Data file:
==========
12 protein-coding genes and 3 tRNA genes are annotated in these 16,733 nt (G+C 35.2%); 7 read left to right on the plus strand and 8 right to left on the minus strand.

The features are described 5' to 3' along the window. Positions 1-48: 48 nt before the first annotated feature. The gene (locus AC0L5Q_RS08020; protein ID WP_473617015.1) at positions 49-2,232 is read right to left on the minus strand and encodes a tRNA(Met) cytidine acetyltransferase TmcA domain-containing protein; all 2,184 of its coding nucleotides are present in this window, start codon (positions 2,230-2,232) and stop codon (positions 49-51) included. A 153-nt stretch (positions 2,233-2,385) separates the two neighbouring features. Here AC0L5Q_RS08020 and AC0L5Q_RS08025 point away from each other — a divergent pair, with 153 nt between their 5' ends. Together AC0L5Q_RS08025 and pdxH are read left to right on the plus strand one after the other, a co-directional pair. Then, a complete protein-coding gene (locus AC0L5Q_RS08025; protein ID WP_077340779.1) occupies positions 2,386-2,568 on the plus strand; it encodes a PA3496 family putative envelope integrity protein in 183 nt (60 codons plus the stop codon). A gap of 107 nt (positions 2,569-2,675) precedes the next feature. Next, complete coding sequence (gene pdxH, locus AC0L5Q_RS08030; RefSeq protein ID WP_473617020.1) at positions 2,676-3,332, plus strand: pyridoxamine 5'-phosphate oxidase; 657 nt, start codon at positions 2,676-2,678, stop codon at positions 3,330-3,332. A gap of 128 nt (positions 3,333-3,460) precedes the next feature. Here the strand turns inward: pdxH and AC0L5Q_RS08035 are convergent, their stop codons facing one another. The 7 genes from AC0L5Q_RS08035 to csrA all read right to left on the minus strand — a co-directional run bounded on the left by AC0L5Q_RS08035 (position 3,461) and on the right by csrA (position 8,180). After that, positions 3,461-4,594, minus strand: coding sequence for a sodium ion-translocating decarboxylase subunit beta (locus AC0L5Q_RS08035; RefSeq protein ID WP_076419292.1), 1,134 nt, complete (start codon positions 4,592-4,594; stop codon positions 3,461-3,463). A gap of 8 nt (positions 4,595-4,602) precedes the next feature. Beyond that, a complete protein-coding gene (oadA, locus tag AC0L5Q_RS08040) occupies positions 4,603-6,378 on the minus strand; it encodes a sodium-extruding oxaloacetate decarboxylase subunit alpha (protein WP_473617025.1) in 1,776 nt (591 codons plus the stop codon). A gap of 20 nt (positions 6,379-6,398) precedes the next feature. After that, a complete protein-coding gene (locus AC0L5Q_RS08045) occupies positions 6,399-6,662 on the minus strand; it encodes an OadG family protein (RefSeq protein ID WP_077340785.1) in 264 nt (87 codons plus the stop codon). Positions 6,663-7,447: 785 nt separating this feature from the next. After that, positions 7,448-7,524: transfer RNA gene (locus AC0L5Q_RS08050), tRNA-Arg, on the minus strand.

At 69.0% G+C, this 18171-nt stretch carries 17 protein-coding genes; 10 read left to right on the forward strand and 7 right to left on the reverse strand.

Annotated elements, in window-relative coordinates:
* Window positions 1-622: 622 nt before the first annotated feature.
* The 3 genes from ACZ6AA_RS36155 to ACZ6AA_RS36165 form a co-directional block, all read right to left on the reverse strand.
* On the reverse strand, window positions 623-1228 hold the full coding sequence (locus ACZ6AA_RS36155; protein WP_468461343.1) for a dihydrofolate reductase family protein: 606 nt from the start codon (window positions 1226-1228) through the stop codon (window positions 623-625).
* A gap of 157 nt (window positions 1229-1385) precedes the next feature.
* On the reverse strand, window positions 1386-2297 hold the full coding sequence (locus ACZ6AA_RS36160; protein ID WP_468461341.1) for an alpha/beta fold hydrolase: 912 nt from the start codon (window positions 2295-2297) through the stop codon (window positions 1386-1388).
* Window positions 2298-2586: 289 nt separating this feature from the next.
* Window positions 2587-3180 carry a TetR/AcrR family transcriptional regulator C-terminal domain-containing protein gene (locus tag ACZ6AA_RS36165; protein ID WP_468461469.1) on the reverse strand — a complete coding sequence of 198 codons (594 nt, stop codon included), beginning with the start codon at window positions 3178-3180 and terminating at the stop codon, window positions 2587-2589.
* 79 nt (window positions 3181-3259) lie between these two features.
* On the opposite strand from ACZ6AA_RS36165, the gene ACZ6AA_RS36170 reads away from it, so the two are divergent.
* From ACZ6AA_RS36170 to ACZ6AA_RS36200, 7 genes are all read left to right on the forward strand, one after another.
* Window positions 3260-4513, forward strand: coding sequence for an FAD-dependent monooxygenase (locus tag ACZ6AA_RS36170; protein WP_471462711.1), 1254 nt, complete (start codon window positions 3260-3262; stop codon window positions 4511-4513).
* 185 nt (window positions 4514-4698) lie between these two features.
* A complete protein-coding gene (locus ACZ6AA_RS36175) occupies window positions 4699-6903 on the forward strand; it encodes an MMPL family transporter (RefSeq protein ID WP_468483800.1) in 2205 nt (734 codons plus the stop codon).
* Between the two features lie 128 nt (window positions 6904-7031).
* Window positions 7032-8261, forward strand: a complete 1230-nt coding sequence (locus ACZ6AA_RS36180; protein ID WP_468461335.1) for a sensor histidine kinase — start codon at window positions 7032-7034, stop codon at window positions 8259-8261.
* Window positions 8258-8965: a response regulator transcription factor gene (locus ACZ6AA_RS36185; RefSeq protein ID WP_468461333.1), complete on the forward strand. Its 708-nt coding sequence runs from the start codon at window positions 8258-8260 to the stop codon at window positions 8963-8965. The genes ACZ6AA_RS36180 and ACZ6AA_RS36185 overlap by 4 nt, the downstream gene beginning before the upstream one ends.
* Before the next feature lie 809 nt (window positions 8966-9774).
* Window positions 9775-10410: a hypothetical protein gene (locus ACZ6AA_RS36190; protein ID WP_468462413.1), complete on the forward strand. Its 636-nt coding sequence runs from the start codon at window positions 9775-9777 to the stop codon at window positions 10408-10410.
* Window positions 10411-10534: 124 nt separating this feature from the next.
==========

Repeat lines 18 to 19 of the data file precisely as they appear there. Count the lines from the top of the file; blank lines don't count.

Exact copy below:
* Between the two features lie 128 nt (window positions 6904-7031).
* Window positions 7032-8261, forward strand: a complete 1230-nt coding sequence (locus ACZ6AA_RS36180; protein ID WP_468461335.1) for a sensor histidine kinase — start codon at window positions 7032-7034, stop codon at window positions 8259-8261.